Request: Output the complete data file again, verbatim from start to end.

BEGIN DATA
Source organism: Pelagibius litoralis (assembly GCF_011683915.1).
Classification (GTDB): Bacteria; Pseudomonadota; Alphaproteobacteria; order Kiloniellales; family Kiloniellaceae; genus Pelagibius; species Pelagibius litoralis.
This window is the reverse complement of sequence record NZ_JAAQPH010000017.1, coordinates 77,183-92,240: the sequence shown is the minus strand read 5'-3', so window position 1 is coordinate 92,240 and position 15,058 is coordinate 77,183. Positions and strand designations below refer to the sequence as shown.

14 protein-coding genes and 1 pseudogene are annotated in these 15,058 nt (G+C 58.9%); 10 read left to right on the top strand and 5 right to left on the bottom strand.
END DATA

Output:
Source organism: Pelagibius litoralis (assembly GCF_011683915.1).
Classification (GTDB): Bacteria; Pseudomonadota; Alphaproteobacteria; order Kiloniellales; family Kiloniellaceae; genus Pelagibius; species Pelagibius litoralis.
This window is the reverse complement of sequence record NZ_JAAQPH010000017.1, coordinates 77,183-92,240: the sequence shown is the minus strand read 5'-3', so window position 1 is coordinate 92,240 and position 15,058 is coordinate 77,183. Positions and strand designations below refer to the sequence as shown.

14 protein-coding genes and 1 pseudogene are annotated in these 15,058 nt (G+C 58.9%); 10 read left to right on the top strand and 5 right to left on the bottom strand.